railiner

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I'm all for increasing service, and I'm all for a new operator to compete with Amtrak on the North East Corridor because I think Amtrak really could use some shake up up there. Speed or frequency wouldn't matter as much in competing with Amtrak as much as having a good soft product. That is where Amtrak really is lacking especially in consistency is in the soft product.
I've always wondered why NJT and SEPTA never pooled their trains, to offer a low-cost competitor between at least New York, and Philly, or even as far as Wilmington or Newark, DE? Perhaps Amtrak has the power to not allow them to do that...not sure...
And the same goes for MARC, VRE, Metro North, MBTA, etc...there are just short gaps separating all of them....🤔
 

jis

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I've always wondered why NJT and SEPTA never pooled their trains, to offer a low-cost competitor between at least New York, and Philly, or even as far as Wilmington or Newark, DE? Perhaps Amtrak has the power to not allow them to do that...not sure...
And the same goes for MARC, VRE, Metro North, MBTA, etc...there are just short gaps separating all of them....🤔
The NJ legislature would have a cow if NJT tried that. They threw a hissy fit when NJT tried to extend service one stop into PA from Trenton to a station near the Morrisville yard. OTOH PA threw a hissyfit for years before allowing NJT to serve PHL from Atlantic City. In neither of those cases Amtrak had any hand in it. These government ahency fiefdoms enabled by state governments are hard to crack.
 

railiner

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The NJ legislature would have a cow if NJT tried that. They threw a hissy fit when NJT tried to extend service one stop into PA from Trenton to a station near the Morrisville yard. OTOH PA threw a hissyfit for years before allowing NJT to serve PHL from Atlantic City. In neither of those cases Amtrak had any hand in it. These government ahency fiefdoms enabled by state governments are hard to crack.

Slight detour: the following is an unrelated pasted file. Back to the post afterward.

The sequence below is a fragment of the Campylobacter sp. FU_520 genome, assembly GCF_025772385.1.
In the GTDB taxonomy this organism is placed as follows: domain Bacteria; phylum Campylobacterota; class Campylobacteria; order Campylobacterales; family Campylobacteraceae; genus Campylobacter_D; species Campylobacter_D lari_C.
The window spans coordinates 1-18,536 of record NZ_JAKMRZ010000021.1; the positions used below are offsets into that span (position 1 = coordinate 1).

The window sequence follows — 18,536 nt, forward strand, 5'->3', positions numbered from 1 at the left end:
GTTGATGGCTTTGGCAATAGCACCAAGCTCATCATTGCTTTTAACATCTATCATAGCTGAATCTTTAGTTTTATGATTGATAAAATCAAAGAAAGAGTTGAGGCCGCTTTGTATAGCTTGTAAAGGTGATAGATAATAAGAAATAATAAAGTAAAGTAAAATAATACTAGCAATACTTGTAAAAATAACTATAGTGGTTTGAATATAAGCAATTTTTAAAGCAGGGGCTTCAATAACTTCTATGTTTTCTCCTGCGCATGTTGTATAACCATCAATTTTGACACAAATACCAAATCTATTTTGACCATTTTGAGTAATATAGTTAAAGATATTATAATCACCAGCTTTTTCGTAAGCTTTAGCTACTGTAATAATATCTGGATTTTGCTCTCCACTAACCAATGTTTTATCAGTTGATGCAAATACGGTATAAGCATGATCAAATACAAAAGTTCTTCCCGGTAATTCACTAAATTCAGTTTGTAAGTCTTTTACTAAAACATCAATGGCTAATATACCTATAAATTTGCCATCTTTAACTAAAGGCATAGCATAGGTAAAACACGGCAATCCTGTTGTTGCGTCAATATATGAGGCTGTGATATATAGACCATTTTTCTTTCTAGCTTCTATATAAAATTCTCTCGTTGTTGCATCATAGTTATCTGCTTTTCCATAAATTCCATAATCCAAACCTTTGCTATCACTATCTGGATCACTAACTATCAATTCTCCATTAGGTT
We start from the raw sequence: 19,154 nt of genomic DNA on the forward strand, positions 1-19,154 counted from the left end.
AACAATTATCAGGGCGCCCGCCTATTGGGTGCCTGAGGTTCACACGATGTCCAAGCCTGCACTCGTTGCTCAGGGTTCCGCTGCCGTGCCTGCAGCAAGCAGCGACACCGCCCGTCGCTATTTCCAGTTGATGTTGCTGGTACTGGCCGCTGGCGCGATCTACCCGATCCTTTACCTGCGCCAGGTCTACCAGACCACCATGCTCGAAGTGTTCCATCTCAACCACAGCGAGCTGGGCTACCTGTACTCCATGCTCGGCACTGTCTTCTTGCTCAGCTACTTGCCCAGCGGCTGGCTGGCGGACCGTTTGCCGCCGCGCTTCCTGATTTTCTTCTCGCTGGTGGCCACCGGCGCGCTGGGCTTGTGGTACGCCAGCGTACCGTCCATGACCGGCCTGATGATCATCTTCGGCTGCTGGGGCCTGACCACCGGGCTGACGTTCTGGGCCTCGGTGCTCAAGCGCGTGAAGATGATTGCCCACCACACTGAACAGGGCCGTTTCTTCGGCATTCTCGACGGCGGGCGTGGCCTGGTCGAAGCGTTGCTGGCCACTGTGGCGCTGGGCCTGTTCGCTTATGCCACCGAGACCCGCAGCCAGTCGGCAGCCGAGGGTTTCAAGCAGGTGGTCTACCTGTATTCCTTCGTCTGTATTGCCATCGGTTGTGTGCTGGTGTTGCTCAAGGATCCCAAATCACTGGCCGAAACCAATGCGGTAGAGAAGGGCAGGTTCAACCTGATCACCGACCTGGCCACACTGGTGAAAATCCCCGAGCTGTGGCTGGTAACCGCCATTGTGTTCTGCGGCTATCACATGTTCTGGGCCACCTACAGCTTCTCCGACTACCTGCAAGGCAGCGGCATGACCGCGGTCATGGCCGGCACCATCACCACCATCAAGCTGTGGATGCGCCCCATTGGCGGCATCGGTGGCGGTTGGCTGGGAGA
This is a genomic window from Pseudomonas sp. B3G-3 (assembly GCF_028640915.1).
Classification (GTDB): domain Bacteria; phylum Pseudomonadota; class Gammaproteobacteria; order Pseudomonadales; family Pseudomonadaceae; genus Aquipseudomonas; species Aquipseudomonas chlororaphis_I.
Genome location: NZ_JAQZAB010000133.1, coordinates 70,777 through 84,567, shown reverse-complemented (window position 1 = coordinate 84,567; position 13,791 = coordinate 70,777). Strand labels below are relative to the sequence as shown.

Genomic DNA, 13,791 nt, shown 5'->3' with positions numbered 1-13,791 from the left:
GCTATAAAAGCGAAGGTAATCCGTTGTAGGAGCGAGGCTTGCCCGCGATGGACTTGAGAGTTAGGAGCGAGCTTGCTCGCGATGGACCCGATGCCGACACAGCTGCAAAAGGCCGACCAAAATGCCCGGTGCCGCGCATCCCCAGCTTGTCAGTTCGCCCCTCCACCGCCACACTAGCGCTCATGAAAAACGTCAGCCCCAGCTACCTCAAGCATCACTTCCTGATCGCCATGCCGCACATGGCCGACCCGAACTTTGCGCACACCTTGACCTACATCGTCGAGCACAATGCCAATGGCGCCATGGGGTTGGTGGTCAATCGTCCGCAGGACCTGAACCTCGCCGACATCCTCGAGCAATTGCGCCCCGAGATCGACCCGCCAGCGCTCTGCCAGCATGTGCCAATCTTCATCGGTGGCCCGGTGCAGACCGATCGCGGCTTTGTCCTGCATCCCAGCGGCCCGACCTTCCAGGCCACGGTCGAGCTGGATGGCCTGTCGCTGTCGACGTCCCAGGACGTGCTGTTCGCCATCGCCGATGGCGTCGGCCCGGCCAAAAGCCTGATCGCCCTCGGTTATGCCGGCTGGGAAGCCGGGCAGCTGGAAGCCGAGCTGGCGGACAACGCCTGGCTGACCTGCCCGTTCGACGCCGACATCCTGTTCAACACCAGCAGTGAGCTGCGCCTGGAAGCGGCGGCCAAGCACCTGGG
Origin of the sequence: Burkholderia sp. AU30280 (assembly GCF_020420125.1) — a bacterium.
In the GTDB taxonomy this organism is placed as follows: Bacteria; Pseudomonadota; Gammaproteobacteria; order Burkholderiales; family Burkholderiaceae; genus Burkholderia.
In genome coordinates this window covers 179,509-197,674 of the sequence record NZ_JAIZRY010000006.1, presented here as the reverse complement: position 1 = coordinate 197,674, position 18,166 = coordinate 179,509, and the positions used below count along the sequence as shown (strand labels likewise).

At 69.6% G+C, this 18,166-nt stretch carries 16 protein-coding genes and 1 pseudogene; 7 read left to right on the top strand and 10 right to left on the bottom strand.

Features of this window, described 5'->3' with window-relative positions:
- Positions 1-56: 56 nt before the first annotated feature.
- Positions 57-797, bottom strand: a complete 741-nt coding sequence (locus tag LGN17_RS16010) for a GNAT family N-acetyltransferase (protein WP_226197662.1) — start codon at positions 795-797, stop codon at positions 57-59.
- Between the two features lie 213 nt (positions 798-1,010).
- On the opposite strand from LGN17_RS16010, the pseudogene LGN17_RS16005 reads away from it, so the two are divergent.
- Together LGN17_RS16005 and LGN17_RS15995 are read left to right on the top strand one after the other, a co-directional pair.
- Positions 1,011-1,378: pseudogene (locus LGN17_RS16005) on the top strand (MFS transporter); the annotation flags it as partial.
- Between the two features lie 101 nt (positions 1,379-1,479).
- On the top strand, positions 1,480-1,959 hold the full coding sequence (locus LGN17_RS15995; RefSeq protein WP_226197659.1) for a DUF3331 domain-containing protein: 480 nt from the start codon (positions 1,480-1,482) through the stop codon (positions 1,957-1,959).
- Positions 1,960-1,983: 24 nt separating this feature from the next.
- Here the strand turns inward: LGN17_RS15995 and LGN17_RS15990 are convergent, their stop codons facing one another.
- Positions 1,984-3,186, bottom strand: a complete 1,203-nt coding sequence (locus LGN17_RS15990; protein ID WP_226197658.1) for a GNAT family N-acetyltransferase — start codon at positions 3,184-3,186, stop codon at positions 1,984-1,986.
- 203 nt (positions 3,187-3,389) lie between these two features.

I don't see why the NJ legislature feels that way...why do they allow NJT to cross into New York? To me it's really no different. Besides, the actual responsibility would change at Trenton, as would the crews, unless they arranged a pro-rata share of the mileage on the thru trains....
 

jis

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I don't see why the NJ legislature feels that way...why do they allow NJT to cross into New York? To me it's really no different. Besides, the actual responsibility would change at Trenton, as would the crews, unless they arranged a pro-rata share of the mileage on the thru trains....
I am not a mind reader of single individuals, much less the collective minds of the august legislators. I can only report what happened. I invite you to join the NJ Legislature and fix them. While you are at it you could also join the PA legislature to fix them too. :D

The case in Trenton happened when NJT built the Morrisville Yard in PA where NJT trains are stored and turned. It is ideally located next to a highway that people from PA use to get to Trenton to catch NJT to New York. NJT proposed to build a small station with a big parking lot there to reduce traffic across the Delaware River and capture them onto NJT in PA. The NJ legislature would have none of it unless PA funded it and PA would have none of it unless SEPTA got a cut of the fare collected in PA, even though they would not be spending a penny providing the service. So that was the end of that. We still have platoons of cars with single person from PA clogging up local streets in Trenton and Hamilton trying to get to NJT trains to NY.